Prosecutors say Gillum lied to agents about New York trip

The final witness to take the stand on Wednesday was FBI special agent Evan Hurley, who took over the case at the end of the undercover portion of the investigation in spring 2017.

In June 2017, Hurley and special agent Josh Doyle arrived at Gillum's home at 7:45 a.m. and asked his wife — R Jai Gillum — if she could ask her husband to meet with them at Cascades Park.

She notified Gillum that they'd stopped by to speak with him, and he met them at the park about 15 minutes later.

"I knew at a high level that Hamilton happened," Hurley testified in court. Agents didn't tell Gillum that they knew about the trip when they met with him. They also didn't tell him he was under investigation or being recorded.

Hurley says part of the purpose of the interview in Cascades Park was to "assess Mayor Gillum's credibility to see if he'd tell the truth about what happened."

Agents were also seeking information about others who were under investigation at the time, Hurley explained.

Here's how Gillum, who met with agents without a lawyer, explained his relationship to the undercover agents posing as businessmen: "When I decided to run for governor I asked for their support, they didn't offer it, which was totally fine," Gillum is heard telling the agents. "Their interest was in municipal, city stuff. That was that."

"Did they ever offer you anything or give you anything?" Doyle asked Gillum. "No," he responded.

"I was on a trip to New York, they happened to be there and we hung out around town," Gillum said. "But they didn't offer anything."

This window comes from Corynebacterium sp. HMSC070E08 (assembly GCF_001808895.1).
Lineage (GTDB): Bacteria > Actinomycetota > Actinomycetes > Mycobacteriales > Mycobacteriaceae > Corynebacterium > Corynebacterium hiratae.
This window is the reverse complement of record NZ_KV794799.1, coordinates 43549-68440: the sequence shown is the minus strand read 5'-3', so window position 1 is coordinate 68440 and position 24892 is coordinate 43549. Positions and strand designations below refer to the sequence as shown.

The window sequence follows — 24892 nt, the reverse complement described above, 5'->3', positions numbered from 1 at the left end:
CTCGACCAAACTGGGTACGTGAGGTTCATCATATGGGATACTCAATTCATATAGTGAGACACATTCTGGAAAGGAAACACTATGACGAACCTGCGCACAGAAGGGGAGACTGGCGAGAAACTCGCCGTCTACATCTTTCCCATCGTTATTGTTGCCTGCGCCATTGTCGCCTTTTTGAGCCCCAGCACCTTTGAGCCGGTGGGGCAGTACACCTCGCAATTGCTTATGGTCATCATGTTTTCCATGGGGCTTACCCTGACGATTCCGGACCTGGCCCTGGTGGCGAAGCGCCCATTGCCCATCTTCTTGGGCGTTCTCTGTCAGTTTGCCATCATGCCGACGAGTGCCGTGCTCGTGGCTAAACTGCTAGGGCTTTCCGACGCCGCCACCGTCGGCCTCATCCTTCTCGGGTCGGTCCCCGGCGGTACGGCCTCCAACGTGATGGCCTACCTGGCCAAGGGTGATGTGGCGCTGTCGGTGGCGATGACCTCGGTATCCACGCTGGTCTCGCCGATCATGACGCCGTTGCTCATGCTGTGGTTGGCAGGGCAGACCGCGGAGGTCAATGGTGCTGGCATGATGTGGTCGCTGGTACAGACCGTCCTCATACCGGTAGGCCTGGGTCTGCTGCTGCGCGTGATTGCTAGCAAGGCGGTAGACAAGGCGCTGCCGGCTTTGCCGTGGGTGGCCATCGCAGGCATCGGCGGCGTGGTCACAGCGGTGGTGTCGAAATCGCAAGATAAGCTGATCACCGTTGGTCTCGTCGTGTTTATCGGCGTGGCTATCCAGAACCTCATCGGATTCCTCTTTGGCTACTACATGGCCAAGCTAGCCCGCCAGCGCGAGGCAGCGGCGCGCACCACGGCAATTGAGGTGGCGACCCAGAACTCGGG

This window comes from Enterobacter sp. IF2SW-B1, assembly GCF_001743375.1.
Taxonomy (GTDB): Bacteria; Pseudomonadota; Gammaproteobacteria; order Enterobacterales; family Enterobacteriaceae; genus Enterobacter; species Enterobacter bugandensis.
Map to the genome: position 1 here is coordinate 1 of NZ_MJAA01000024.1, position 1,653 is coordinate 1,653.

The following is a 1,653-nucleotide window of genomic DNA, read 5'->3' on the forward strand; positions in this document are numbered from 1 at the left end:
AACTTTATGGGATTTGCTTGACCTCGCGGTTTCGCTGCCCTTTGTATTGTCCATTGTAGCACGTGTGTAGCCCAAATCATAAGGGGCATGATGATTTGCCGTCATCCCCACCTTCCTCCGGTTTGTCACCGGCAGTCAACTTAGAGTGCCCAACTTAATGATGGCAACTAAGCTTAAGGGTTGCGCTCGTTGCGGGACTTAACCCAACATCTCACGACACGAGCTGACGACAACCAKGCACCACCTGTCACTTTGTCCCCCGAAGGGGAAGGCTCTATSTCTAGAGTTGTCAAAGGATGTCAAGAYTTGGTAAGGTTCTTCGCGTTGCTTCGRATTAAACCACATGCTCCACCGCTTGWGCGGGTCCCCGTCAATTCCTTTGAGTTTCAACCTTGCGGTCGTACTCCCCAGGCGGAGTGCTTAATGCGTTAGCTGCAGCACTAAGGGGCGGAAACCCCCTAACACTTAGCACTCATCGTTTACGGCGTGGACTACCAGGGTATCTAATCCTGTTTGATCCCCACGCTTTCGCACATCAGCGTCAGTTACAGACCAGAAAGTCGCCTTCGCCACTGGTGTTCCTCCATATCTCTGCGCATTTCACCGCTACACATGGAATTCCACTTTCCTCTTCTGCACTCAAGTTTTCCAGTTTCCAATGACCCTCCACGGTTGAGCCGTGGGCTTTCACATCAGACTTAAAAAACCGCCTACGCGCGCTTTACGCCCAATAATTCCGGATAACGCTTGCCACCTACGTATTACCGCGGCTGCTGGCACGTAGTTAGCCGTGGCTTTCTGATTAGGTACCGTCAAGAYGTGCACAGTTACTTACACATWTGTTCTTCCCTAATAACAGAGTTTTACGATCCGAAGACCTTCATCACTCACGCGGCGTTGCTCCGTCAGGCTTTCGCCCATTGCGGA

Andrew Gillum's trial comes after a 2022 indictment

Gillum — who was once a rising star in Democratic politics — was indicted in June 2022.

The 19-count indictment against him and Sharon Lettman-Hicks, his business associate and mentor, was reissued with fewer charges earlier this year.

They're charged with conspiracy to commit wire fraud resulting from an alleged scheme to funnel political contributions through Lettman-Hicks company P&P Communications into their personal bank accounts in the form of salary payments.

The defense claims that the pay they received from P&P was for legitimate work, and Gillum didn't know where the money to fund his salary was coming from.

In the instance that $130,000 came to P&P from Gillum's campaign, the defense argues the money to Lettman-Hicks' firm was to help get out the vote in the weeks leading up to the 2018 Democratic gubernatorial primary election. They say campaign workers were paid $15 an hour by P&P to help Gillum win the primary.

Investigators say they wouldn't have looked into financial transactions involving P&P if they hadn't begun the bribery investigation into Tallahassee city government. The undercover agents' failed attempts to bribe Gillum resulted in the charge of making false statements to the FBI after he denied receiving gifts or offers from them.

The two have pleaded not guilty and are on trial together.

U.S. District Judge Allen Winsor is presiding over the trial, which is expected to last three weeks. After that, a 12-member jury will decide whether or not to convict the pair.

This story has been updated.
Copyright 2023 WFSU. To see more, visit WFSU.

Valerie Crowder is a freelance reporter based in Panama City, Florida. Before moving to Florida, she covered politics and education for Public Radio East in New Bern, North Carolina. While at PRE, she was also a fill-in host during All Things Considered. She got her start in public radio at WAER-FM in Syracuse, New York, where she was a part-time reporter, assistant producer and host. She has a B.A. in newspaper online journalism and political science from Syracuse University. When she’s not reporting the news, she enjoys reading classic fiction and thrillers, hiking with members of the Florida Trail Association and doing yoga.